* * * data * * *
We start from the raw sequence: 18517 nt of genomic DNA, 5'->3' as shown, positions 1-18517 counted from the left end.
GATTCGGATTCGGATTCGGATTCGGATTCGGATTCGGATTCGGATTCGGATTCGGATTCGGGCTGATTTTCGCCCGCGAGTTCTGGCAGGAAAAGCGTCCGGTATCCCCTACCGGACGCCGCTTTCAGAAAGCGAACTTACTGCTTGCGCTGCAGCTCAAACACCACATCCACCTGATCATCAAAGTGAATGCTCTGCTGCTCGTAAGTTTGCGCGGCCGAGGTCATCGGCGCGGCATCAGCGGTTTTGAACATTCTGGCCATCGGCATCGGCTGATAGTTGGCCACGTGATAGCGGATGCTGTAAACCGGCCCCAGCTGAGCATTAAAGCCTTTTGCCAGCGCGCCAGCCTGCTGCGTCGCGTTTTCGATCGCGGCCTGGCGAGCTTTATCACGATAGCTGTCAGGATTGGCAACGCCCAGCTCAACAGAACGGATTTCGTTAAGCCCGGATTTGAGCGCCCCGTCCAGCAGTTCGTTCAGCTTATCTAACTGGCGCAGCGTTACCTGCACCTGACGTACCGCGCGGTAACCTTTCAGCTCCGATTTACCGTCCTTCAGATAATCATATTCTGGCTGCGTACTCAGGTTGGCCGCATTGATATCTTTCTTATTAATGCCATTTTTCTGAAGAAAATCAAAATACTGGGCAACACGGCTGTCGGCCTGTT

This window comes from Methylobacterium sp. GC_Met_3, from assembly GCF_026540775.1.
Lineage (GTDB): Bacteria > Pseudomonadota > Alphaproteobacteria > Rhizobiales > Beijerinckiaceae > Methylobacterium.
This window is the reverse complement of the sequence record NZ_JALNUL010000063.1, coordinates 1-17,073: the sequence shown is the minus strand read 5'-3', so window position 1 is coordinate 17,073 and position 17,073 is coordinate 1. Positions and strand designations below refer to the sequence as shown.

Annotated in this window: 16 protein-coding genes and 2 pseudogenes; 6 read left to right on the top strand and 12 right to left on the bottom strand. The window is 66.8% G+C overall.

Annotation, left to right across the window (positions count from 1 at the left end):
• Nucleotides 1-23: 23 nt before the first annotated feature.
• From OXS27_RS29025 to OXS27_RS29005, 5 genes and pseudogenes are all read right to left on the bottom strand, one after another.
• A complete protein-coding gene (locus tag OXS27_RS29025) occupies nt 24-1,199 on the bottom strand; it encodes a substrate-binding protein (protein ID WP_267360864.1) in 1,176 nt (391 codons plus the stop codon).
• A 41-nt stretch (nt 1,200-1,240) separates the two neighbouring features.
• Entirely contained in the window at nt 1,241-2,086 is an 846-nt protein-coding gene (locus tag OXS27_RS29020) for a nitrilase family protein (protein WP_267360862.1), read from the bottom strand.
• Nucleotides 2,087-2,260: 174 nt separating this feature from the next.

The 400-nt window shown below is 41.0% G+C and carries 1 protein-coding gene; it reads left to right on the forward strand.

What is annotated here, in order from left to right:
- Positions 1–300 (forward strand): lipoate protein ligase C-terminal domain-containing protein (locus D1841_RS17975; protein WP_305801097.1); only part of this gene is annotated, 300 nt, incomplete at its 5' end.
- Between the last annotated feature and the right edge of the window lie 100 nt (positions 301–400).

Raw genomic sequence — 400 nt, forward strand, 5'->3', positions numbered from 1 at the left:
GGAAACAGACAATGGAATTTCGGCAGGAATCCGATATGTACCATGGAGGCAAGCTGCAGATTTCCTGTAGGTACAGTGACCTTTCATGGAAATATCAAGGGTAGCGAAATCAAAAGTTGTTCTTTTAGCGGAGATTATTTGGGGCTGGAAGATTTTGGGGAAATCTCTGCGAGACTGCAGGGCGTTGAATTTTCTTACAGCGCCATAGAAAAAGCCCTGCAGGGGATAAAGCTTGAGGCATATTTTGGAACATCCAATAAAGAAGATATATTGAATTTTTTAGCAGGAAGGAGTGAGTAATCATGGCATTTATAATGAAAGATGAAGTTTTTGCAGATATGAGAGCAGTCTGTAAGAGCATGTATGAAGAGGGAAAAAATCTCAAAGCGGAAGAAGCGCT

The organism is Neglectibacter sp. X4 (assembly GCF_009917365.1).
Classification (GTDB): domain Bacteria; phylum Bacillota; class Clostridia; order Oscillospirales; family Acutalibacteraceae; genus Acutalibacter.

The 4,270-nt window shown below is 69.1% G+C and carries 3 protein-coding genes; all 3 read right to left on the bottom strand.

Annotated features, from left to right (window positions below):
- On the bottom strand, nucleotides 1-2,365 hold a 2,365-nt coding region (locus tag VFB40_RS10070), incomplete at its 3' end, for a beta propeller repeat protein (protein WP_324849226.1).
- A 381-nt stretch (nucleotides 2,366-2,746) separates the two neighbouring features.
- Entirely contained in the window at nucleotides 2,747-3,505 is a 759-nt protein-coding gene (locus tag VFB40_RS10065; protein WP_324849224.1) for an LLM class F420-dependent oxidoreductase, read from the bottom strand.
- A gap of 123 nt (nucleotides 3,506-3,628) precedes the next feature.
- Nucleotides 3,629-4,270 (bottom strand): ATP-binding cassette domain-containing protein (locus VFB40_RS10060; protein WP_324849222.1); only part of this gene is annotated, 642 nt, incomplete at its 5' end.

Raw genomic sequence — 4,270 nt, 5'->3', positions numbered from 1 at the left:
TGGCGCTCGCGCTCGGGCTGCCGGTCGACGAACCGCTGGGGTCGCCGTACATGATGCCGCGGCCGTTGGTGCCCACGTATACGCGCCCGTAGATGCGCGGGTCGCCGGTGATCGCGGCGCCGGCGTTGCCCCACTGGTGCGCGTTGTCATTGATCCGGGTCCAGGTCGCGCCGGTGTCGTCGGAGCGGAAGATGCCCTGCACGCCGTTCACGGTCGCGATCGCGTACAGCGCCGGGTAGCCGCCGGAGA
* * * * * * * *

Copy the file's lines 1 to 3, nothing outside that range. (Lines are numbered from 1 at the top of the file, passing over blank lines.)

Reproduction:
We start from the raw sequence: 18517 nt of genomic DNA, 5'->3' as shown, positions 1-18517 counted from the left end.
GATTCGGATTCGGATTCGGATTCGGATTCGGATTCGGATTCGGATTCGGATTCGGATTCGGGCTGATTTTCGCCCGCGAGTTCTGGCAGGAAAAGCGTCCGGTATCCCCTACCGGACGCCGCTTTCAGAAAGCGAACTTACTGCTTGCGCTGCAGCTCAAACACCACATCCACCTGATCATCAAAGTGAATGCTCTGCTGCTCGTAAGTTTGCGCGGCCGAGGTCATCGGCGCGGCATCAGCGGTTTTGAACATTCTGGCCATCGGCATCGGCTGATAGTTGGCCACGTGATAGCGGATGCTGTAAACCGGCCCCAGCTGAGCATTAAAGCCTTTTGCCAGCGCGCCAGCCTGCTGCGTCGCGTTTTCGATCGCGGCCTGGCGAGCTTTATCACGATAGCTGTCAGGATTGGCAACGCCCAGCTCAACAGAACGGATTTCGTTAAGCCCGGATTTGAGCGCCCCGTCCAGCAGTTCGTTCAGCTTATCTAACTGGCGCAGCGTTACCTGCACCTGACGTACCGCGCGGTAACCTTTCAGCTCCGATTTACCGTCCTTCAGATAATCATATTCTGGCTGCGTACTCAGGTTGGCCGCATTGATATCTTTCTTATTAATGCCATTTTTCTGAAGAAAATCAAAATACTGGGCAACACGGCTGTCGGCCTGTT

This window comes from Methylobacterium sp. GC_Met_3, from assembly GCF_026540775.1.